NHS Contraceptive Services, England - 2012-13, Community contraceptive clinics [NS]
This annual report primarily presents information on NHS community contraceptive clinics (family planning clinics and clinics run by voluntary organisations such as Brook Advisory Centres). This has been collected since 1988/89 through the KT31 return.
Information on NHS community contraceptive clinics excludes services provided in out-patient clinics and those provided by General Practitioners. However, limited data is presented for out-patient clinics sourced from the Health and Social Care Information Centre (HSCIC) Hospital Episode Statistics (HES), prescription data from the Prescribing team at the HSCIC, and survey data from ‘Contraception and Sexual Health 2008/09’, a report published by the Office for National Statistics (ONS) on behalf of the HSCIC.
A quarterly attendance level collection known as Sexual and Reproductive Health Activity Dataset (SRHAD) started in 2010/11 and it is currently running alongside the KT31 return. For this year’s publication, 35 NHS organisations submitted full year data via KT31 and 117 organisations submitted SRHAD data of which 13 were Primary Care Trusts (PCTs), 81 were NHS Trusts, 1 was a Care Trust, 7 were Social Enterprises and 15 were Brook clinics.
Not all fields that are collected via KT31 are available via SRHAD. Information on Clinic Sessions for people aged under 25 is not available and as the majority of organisations are now returning data via SRHAD are no longer presented. Also, first contacts for women in relation to sterilisation and for men in relation to vasectomy cannot be ascertained via SRHAD. Sterilisations and vasectomies are included in data based on all contacts or on all first contacts, however they are not included in any data that are based on first contacts in relation to contraception for organisations that submitted data via SRHAD, and these data will therefore be under-reported. On the total figures, this will have a negligible effect, but will have a larger effect on the individual data for sterilisations or vasectomies. This has a larger impact this year than last year as more organisations have submitted data via SRHAD this year.
Even though the data are collected on a completely different basis (see data quality statement), the mapping and subsequent analysis of the SRHAD data are considered to make them comparable to the KT31 data. There are some data that are not available via SRHAD (mentioned above) and these need to be considered when interpreting the data.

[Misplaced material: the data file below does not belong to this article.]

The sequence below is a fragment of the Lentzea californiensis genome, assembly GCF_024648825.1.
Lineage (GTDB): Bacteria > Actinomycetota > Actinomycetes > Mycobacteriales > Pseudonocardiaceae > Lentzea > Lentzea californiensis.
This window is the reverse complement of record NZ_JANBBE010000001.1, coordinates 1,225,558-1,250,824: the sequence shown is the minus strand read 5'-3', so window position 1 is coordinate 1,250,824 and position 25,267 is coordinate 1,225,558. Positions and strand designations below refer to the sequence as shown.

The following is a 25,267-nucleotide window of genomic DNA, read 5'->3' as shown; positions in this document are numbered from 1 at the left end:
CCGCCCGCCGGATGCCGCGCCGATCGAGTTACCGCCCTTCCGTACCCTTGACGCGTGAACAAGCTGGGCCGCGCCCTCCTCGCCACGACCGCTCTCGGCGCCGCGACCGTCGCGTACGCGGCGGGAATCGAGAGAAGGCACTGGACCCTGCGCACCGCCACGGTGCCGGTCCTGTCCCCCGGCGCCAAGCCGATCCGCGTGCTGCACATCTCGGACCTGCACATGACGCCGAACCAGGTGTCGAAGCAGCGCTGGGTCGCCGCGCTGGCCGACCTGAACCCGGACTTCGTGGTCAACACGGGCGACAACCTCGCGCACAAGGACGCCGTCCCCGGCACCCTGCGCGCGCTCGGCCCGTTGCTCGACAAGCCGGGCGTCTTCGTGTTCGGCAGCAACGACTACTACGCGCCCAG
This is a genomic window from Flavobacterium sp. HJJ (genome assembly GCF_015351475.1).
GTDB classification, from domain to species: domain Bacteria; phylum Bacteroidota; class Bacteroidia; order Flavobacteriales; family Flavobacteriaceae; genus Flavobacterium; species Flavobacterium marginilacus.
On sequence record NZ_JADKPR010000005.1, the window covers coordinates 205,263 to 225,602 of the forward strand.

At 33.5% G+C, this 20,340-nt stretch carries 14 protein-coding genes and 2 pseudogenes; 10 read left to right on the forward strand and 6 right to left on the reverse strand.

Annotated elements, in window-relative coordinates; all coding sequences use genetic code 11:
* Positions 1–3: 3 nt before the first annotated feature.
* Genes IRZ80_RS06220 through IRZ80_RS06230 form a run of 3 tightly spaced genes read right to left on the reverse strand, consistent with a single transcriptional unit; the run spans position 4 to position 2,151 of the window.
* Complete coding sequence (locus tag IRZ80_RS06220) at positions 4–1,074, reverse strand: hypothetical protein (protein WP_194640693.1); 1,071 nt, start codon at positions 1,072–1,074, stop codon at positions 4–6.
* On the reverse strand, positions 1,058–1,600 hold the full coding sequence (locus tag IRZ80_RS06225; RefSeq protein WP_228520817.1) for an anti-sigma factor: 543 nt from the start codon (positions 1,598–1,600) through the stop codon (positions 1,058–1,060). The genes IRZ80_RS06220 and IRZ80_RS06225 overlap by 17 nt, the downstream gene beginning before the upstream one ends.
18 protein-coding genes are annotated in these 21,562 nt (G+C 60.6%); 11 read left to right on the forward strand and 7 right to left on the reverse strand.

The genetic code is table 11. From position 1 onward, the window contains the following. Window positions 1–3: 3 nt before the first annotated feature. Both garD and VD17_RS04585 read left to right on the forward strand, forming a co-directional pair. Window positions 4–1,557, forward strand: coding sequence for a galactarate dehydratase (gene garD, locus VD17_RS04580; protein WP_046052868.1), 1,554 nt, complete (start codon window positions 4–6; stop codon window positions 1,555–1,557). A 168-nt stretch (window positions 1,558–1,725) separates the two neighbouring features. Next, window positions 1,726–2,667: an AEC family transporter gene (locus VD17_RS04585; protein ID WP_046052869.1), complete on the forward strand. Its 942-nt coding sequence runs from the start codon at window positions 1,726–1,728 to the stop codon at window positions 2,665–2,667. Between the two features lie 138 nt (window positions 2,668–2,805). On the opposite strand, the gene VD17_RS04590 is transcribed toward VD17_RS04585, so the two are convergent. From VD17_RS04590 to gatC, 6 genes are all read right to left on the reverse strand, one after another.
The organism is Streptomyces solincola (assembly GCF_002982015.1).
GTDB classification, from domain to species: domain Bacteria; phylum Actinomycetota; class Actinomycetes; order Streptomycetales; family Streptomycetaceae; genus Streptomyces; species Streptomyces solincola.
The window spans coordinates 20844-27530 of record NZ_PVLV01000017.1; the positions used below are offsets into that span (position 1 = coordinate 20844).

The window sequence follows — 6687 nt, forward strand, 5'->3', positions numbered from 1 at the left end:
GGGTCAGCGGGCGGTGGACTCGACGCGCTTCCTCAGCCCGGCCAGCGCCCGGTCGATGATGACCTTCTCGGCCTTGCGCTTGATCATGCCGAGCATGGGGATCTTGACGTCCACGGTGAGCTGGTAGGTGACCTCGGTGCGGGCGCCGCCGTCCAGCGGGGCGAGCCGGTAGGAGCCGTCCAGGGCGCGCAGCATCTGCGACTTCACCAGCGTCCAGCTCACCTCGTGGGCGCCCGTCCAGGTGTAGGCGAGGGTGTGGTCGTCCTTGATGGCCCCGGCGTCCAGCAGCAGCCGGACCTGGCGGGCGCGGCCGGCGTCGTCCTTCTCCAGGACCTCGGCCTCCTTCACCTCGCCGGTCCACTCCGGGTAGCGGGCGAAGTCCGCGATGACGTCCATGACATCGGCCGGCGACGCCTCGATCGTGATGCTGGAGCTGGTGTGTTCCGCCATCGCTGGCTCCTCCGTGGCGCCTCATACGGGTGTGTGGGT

During the period April 2012 to March 2013:
There were 2.3 million attendances at NHS community contraceptive clinics made by 1.3 million individuals. This represented a decrease of 8 per cent (194,000) on the number of attendances in 2011/12 (2.5 million) and a decrease of 5 per cent (76,000) on the number of individuals in 2011/12 (1.4 million).
1.2 million women attended NHS community contraceptive clinics, a decrease of 5 per cent (58,000) on the previous year (1.3 million).
There were 149,000 men who attended NHS community contraceptive clinics, a decrease of 11 per cent (18,000) on 2011/12 (167,000).
Oral contraception was the primary contraceptive method of 47 per cent of women who attended NHS community contraceptive clinics, and it remains the most common primary method. Oral contraception was the most common method of contraception for those in almost every age group. It was the most common method for females aged 15 attending NHS community contraceptive clinics (45 per cent chose oral contraception), for those aged 16-17 (48 per cent), 18-19 (53 per cent), 20-24 (54 per cent), 25-34 (46 per cent) and 35 and over (33 per cent).
Use of Long Acting Reversible Contraceptives (LARCs) now accounts for 30 per cent of primary methods of contraception among women who attended NHS community contraceptive clinics. This is an increase on last year when it was 28 per cent.
There were 125,000 contacts in relation to Emergency Hormonal Contraception (EHC) at NHS community contraceptive clinics, a decrease of 3 per cent (3,000) on 2011/12.
Prescriptions for Long Acting Reversible Contraceptives (LARCs) were 1.3 million. This figure has been increasing each year; it was 0.7 million in 1997/98. During the same period prescriptions for user dependent methods have remained stable, varying between 7.5 and 7.8 million.
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